Relatives hold pictures of missing students from the Ayotzinapa teaching school in Chilpancingo, Guerrero, December 2014.
Jorge Dan Lopez / Courtesy Reuters

Inside his home in Chilpancingo, in Mexico’s southwestern state of Guerrero, Humberto, a soft-spoken middle-aged teacher, watched his daughter prepare a traditional posole soup. Apart from coconuts and Acapulco Gold marijuana, the dish is one of the state’s best-known commodities. Weeks had passed since 43 students from a nearby teaching school in Ayotzinapa were abducted and presumably murdered by a local drug cartel, allegedly with tacit approval from the local authorities, but the city still shook with unrest. That night, a relatively subdued protest simmered in the city center, but the smashed windows of the government offices down the road were reminders of the clashes that occurred earlier in the week.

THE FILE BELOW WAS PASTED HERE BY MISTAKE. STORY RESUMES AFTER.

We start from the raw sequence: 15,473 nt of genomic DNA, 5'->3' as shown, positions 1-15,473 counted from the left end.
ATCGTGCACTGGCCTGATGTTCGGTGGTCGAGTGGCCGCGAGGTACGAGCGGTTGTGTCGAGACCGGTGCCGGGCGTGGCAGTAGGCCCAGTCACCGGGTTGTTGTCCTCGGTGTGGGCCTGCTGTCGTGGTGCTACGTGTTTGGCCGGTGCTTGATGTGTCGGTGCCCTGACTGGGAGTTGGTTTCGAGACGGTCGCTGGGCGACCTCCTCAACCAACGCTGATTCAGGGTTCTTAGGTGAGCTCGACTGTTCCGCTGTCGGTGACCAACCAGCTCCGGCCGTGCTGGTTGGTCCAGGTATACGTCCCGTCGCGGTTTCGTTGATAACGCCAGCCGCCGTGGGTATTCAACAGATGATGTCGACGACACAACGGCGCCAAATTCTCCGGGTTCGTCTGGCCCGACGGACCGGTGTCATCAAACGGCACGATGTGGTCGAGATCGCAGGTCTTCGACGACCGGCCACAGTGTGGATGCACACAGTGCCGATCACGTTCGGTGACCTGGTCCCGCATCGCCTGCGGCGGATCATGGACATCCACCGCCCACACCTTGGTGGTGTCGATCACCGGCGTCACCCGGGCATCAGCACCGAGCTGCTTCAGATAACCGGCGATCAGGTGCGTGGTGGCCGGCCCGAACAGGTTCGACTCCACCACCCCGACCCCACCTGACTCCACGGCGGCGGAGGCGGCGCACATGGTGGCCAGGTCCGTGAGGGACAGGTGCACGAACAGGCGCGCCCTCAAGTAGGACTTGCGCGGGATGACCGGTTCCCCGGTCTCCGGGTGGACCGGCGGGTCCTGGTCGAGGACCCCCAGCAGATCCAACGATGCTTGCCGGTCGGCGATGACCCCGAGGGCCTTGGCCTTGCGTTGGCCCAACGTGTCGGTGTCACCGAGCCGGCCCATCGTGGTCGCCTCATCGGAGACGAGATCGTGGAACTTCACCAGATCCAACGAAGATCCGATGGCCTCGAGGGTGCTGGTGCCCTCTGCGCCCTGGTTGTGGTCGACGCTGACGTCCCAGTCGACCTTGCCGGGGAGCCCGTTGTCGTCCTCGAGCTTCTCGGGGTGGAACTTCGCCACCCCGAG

Humberto mentors several students from the Ayotzinapa teaching school. Speaking alongside one of them that evening, he tied the tragedy to the many deep-seated problems plaguing Guerrero. When it comes to investment, security, and economic development, the state simply hasn’t been a priority for Mexico’s federal government. Its education system is massively underfunded, leaving residents woefully unprepared to succeed in Mexico’s increasingly globalized economy. And soaring crime rates have made improving public schools more difficult. “You can’t reform education when there’s this much

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